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Apostles of Beauty: Arts and Crafts from Britain to Chicago

Judith A. Barter, General Editor 

2010 Chicago Book Clinic Book and Media Show

Hardcover $45.00
To order: 

Order online from the Art Institute Museum Shop or call 1-888-301-9612. Available to booksellers at wholesale prices from Yale University Press.


In November 2009, the Art Institute of Chicago will present Apostles of Beauty: Arts and Crafts from Britain to Chicago, featuring designs by the movement’s most notable practitioners—from Charles Robert Ashbee to Frank Lloyd Wright—and highlighting a wide range of objects, including ceramics, furniture, jewelry and metalwork, paintings, photography, prints, and textiles. The Art Institute’s exhibition will make a thoughtful contribution to scholarship by tracing the turn-of-the-century movement’s impact on American designers and manufacturers and exploring the complex influences of Arts and Crafts style, situating its origins and expressions. Both the exhibition and catalogue will present a thematic history of the movement, culminating in a section on design and collecting in Chicago. In that regard, the exhibition will introduce the city’s little-seen, yet spectacular, world-class private collections of Arts and Crafts design, as well as the accomplishments of Arts and Crafts practitioners.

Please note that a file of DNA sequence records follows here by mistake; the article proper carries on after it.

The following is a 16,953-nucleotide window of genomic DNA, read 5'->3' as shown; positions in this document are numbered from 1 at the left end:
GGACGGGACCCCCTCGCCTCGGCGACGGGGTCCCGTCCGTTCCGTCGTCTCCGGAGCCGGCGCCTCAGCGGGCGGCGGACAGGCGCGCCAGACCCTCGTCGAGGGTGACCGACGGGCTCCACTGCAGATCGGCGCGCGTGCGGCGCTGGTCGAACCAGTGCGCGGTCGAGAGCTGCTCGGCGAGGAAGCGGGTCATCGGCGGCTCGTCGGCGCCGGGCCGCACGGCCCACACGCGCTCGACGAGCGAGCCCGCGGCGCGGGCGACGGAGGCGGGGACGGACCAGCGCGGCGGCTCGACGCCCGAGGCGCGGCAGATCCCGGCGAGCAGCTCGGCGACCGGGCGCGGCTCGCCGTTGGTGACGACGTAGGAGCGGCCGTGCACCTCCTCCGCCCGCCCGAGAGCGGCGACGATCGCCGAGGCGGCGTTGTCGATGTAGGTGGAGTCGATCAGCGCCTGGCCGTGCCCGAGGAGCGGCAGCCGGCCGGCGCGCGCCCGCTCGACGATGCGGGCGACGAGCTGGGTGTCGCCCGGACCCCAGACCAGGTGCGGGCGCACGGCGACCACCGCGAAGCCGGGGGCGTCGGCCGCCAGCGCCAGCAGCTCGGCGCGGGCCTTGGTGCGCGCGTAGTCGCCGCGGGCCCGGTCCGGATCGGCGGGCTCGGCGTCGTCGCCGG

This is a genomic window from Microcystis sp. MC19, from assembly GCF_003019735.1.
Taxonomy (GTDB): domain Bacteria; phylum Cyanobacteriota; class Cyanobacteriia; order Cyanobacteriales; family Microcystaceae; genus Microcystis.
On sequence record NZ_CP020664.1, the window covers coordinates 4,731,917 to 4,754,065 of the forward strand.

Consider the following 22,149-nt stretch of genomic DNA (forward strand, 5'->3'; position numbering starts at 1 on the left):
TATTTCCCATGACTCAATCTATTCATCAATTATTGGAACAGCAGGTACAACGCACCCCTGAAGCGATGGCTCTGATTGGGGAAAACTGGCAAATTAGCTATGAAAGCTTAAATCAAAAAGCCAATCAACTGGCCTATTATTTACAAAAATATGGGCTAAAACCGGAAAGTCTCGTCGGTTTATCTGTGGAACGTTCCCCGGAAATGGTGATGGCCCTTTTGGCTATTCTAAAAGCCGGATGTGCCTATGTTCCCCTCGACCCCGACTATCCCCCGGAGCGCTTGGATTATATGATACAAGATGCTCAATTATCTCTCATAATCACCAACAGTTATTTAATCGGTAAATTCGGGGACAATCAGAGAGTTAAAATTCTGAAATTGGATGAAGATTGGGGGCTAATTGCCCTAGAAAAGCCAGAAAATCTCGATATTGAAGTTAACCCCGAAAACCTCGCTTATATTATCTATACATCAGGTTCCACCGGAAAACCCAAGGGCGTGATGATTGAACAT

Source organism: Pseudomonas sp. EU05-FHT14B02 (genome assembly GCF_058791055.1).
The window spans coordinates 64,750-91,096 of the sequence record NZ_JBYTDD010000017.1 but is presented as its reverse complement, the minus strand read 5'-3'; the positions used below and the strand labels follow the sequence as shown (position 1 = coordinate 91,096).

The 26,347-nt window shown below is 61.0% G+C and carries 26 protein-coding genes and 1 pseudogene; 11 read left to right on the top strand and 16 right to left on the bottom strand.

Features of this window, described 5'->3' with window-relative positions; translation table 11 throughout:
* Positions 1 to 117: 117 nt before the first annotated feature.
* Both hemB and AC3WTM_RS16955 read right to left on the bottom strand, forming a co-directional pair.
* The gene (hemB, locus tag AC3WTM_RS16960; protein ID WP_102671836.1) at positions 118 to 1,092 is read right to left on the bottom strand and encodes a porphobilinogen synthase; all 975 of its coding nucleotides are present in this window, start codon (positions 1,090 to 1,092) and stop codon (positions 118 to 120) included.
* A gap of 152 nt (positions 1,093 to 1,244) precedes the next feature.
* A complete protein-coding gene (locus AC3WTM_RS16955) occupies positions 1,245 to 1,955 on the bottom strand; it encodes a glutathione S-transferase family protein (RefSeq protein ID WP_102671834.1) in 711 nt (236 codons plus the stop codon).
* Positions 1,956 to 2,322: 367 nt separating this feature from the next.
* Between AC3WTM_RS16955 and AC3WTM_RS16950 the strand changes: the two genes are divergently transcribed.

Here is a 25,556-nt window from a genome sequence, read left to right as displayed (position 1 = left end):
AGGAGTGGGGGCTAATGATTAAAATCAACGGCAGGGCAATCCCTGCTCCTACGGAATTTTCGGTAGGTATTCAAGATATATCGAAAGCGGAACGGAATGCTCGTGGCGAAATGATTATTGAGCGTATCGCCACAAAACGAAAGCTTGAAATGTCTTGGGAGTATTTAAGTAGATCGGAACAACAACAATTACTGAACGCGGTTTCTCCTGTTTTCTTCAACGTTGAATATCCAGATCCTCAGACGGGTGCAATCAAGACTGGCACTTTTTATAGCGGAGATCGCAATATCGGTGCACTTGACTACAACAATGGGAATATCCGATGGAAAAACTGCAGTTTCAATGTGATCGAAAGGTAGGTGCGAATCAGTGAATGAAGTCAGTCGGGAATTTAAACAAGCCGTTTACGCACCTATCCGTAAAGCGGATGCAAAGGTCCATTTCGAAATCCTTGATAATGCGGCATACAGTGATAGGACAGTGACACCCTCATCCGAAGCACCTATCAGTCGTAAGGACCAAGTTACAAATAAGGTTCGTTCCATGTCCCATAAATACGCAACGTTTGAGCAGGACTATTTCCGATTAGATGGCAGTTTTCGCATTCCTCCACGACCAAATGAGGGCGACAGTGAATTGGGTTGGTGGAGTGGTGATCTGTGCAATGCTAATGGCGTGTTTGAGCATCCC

The exhibition will be accompanied by a lavishly illustrated, full-color catalogue that explores specific aspects of the Arts and Crafts movement in five essays authored by the museum’s curators in the Department of American Art. The first chapter will focus on British Arts and Crafts, from its early roots to the influence of William Morris and his circle on the next generation of architect-designers, tracing medievalism to modernity. The second will explore how the nineteenth-century phenomenon of “Orientalism” manifested itself in both British and American design. The third will chronicle the development of American Arts and Crafts style, emphasizing Elbert Hubbard and Gustav Stickley and will chart the regional variations promoted by Stickley’s Craftsman magazine. The fourth will look at photography and the emergence of Pictorialism within an Arts and Crafts framework. The final chapter will discuss the craftsmanship particular to Chicago, where the movement was embraced by the progressive social work leader Jane Addams and educator John Dewey, as well as the city’s collecting trends.

The Art Institute of Chicago, 2009 
9 x 12 in.; 208 pages; 225 color illustrations 
Hardcover ISBN: 978-0-300-14113-9